Elijah Minnie's potential teammates at Lincoln Park were confident the 6-foot-8 junior standout would be joining their basketball team. They were also confident in their own ability without Minnie.
It took Minnie, a transfer from Summit Academy who attended and played at Monessen High School as a freshman, his fourth appeal but he finally was granted eligibility by the PIAA last month.
Playing without Minnie, one of the top players in the WPIAL, for 11 games Lincoln Park went 7-4 with non-section wins against Class AA Sto-Rox and Class AAA Central Valley along with section wins against Cornell, Rochester and Our Lady of the Sacred Heart.
When the PIAA voted 3-2 to grant Minnie eligibility, it was a case of the "rich" getting richer.
Lincoln Park, the Post-Gazette's No. 1-ranked team in WPIAL Class A, is 15-5 overall and has clinched the Section 1 title with a 9-0 record.
"They all believed to a man that Elijah was coming back because he came to school for the right reasons," Lincoln Park assistant coach Mike Bariski said. "Kids tell the other kids the truth. If he came here for other reasons, he would have told the kids. They knew he came here to get away from his situation, they pretty much were anticipating him coming back even though he lost his first, second and third [hearings]."
Lincoln Park, the defending WPIAL champion and PIAA runner-up, was returning three starters from last season -- 6-6 junior guard Ryan Skovranko, 6-1 sophomore point guard Antonio Kellum and 6-5 senior forward Jaylin Cottrill. In addition, 6-5 freshman guard Maverick Rowan joined the team.
"Maverick has an unbelievable basketball IQ," Bariski said. "He just understands basketball."
Off the bench coach Mark Javens calls on 5-11 senior guard John Tomassetti and 6-0 junior guard Nate Loedding.
Lincoln Park, a charter school located in Midland, has players from all over the Greater Pittsburgh area. Minnie is from Monessen, Skovranko hails from Duquesne, Kellum from Freedom, Cottrill from Midland, Rowan from Center Township, Loedding from Blackhawk and Tomassetti from Bethel Park.
Even though they are all from different school districts, they have one thing in common -- talent.
Lincoln Park has played in the past two PIAA championship games and past three WPIAL championship games. The Leopards have gone a combined 68-21 over the past three seasons while playing a grueling non-section schedule.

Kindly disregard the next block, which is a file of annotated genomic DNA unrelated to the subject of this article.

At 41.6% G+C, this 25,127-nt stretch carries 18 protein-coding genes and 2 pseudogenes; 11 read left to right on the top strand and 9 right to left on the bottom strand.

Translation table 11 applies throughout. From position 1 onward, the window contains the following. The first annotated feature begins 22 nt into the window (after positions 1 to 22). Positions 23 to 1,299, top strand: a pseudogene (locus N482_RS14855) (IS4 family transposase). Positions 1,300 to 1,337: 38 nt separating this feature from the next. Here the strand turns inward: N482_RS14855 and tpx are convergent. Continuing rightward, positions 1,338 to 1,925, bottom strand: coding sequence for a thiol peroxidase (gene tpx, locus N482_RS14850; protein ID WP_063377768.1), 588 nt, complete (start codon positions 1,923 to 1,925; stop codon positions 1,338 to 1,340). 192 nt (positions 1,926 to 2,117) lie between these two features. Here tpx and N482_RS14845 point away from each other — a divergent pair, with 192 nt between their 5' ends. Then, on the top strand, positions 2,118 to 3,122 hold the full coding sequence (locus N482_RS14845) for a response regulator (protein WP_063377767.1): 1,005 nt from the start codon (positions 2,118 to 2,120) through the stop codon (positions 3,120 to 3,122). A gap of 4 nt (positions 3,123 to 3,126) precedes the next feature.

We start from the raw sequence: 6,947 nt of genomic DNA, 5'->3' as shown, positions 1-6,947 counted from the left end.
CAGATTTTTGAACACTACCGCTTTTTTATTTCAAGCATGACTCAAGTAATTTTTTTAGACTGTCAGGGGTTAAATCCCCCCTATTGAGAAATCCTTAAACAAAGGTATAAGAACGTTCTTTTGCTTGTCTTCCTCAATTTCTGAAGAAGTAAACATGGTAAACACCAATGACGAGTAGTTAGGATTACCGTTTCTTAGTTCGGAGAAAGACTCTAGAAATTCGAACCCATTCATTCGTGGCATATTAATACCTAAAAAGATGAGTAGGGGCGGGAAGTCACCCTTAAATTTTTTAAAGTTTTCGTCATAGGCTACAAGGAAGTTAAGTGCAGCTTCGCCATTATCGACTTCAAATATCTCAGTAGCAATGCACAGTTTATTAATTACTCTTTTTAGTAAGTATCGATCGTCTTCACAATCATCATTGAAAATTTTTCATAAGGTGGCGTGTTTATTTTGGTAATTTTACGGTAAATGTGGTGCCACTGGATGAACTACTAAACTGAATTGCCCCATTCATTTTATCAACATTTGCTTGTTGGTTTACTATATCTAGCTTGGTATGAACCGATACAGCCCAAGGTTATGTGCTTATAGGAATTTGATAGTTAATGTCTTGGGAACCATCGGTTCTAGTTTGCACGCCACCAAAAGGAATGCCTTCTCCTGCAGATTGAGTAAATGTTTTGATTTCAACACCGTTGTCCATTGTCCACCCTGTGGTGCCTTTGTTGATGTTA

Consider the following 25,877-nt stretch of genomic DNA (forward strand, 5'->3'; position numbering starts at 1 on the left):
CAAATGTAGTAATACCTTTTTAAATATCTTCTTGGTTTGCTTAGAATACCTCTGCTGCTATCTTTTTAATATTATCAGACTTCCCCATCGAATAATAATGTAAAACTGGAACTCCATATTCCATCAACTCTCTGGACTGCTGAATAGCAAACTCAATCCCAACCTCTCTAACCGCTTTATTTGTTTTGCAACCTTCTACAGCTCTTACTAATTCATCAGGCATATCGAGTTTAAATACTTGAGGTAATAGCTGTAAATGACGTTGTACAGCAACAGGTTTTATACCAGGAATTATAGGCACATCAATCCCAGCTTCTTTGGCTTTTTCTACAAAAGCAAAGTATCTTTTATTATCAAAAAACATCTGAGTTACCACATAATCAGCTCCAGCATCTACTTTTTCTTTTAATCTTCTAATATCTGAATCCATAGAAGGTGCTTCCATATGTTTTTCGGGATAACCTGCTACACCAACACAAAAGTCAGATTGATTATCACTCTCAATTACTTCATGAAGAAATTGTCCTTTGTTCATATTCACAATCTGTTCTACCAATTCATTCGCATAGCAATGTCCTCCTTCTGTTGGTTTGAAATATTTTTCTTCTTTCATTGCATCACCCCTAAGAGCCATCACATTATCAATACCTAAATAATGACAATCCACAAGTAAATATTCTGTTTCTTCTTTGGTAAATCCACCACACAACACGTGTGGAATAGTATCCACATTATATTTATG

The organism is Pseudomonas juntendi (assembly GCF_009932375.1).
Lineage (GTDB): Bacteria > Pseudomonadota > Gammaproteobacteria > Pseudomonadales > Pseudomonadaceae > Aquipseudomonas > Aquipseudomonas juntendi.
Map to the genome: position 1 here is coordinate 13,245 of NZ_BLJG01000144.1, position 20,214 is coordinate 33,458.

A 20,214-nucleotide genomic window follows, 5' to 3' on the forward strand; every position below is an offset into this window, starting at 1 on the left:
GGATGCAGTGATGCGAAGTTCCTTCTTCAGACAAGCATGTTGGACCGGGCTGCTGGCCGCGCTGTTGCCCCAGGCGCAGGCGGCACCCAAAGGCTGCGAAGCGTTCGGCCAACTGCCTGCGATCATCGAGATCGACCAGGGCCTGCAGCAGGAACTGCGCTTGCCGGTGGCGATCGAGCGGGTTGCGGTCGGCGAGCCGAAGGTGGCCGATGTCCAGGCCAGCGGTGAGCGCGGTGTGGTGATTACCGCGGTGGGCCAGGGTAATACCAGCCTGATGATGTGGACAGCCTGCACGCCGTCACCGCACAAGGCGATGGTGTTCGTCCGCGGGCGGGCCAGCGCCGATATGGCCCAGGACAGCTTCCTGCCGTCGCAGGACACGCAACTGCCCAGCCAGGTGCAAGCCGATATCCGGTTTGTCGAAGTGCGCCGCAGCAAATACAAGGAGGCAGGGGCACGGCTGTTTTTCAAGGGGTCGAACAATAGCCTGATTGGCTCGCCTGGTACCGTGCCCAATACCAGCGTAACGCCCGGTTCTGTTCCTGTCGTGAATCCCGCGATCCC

This year was no different. Since the return of Minnie, Lincoln Park hung with Class AAAA Seneca Valley before losing, 66-65, they knocked off Class AA Beaver Falls, 69-56, and won, 70-62, against Kennedy Catholic along with winning five section games.
"They were ready to play without [Minnie]," Bariski said. "We weren't a bad team without him, we were a different team."
Few teams in Class A can matchup with Lincoln Park's height. Even one of their smallest starters, Tomassetti, hauled in 15 rebounds last Friday night against Our Lady of the Sacred Heart.
Lincoln Park generally plays with four guards and one forward. They push the ball and have their most success in transition. On defense they had to replace Devontae Watson, a 6-10 center who is now playing at Temple University. Watson finished his career with more than 1,000 blocked shots, believed to be only the second high school player of all time to block more than 1,000 shots.
"There is no Devontae Watson protecting the rim this year," Bariski said. "Last year when a player got behind you, you knew Devontae would be back there but now we are better defensively because we have five guys playing defense."
Offensively, Rowan and Minnie are the Leopards' top scorers. Rowan leads the team, averaging 22.8 points per game. In his first 10 games Minnie is averaging 19.6 points per game.
Rowan scored 35 against Rochester and 34 against Cornell this season. Minnie is also the top rebounder on Lincoln Park averaging more than 10 rebounds per game.
The Leopards are the clear favorite to repeat as WPIAL champions, although Class A is top-heavy this year with teams capable of pulling off an upset of the Leopards.
"You can't discount George Yokitis at Vincentian, he is a great coach," Bariski said. "They are the Loyola Marymount of high school basketball. They try to score 138 and let you score 135. They do play defense but they like to get it up and down and shoot it.
"Union and OLSH are very good teams, too, and you have Clairton, North Catholic and Monessen. The top level of Class A is pretty good. A lot of people say 'Why don't you play up?' but there are a lot of quality teams in Class A."
First Published February 7, 2013 5:00 AM